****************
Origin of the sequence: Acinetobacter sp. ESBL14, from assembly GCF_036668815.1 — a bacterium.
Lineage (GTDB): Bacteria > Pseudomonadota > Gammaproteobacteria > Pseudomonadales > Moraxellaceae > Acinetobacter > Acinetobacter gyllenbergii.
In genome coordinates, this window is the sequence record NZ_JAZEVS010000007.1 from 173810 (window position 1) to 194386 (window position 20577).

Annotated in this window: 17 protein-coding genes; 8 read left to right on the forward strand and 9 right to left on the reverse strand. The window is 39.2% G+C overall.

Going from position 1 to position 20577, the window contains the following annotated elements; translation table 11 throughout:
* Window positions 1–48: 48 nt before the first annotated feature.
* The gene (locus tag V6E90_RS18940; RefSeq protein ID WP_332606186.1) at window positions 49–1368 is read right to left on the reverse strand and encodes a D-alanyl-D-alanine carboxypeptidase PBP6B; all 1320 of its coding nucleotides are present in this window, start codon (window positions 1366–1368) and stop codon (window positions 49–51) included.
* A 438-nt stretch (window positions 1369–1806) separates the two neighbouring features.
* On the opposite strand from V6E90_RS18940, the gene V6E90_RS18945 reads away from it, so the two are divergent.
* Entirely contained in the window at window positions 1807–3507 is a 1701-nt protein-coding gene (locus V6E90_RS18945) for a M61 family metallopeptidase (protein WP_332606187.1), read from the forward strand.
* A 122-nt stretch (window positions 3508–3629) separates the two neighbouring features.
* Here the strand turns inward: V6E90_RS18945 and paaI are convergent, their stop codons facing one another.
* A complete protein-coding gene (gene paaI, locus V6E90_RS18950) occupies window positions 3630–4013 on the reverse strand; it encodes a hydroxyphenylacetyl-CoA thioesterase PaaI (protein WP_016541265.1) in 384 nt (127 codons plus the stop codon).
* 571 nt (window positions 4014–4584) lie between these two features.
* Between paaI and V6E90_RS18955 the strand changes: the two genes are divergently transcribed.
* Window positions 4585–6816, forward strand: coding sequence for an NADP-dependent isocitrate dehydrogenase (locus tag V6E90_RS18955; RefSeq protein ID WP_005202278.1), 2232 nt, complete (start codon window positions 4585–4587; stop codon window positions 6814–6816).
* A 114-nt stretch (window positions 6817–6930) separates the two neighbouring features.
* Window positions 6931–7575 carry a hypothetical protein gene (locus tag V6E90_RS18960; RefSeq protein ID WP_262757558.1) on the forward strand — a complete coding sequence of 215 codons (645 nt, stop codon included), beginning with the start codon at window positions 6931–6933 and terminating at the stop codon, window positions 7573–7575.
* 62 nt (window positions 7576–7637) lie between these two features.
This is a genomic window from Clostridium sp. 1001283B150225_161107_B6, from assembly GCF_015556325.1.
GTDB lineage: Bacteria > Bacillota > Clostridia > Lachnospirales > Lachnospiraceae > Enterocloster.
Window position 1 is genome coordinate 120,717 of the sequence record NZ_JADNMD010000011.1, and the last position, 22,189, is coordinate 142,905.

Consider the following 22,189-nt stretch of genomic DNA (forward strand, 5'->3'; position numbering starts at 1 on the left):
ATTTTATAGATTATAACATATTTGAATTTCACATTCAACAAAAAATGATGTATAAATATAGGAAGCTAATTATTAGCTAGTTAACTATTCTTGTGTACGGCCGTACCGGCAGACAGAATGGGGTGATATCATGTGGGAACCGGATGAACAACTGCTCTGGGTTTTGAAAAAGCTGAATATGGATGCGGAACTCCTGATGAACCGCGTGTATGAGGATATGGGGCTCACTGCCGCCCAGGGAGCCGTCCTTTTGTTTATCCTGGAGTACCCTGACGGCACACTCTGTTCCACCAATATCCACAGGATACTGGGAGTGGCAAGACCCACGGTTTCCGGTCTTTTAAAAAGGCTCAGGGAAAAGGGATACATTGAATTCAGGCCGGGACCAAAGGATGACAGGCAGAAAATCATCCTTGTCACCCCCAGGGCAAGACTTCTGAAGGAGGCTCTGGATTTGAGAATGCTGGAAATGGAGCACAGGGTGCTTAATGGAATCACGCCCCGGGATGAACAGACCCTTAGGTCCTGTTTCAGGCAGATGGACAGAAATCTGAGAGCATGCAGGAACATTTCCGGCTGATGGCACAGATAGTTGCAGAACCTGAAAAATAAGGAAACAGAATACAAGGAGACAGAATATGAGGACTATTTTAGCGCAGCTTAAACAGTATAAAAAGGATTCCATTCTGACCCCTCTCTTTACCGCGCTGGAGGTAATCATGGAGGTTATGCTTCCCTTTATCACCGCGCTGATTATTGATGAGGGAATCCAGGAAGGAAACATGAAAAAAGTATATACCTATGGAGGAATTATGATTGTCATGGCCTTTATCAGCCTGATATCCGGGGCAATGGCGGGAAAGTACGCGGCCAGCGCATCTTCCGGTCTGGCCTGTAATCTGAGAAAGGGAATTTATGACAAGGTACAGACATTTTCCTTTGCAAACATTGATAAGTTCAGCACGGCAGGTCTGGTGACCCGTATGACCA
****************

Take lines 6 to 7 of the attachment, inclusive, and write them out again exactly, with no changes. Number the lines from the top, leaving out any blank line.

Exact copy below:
* Window positions 1–48: 48 nt before the first annotated feature.
* The gene (locus tag V6E90_RS18940; RefSeq protein ID WP_332606186.1) at window positions 49–1368 is read right to left on the reverse strand and encodes a D-alanyl-D-alanine carboxypeptidase PBP6B; all 1320 of its coding nucleotides are present in this window, start codon (window positions 1366–1368) and stop codon (window positions 49–51) included.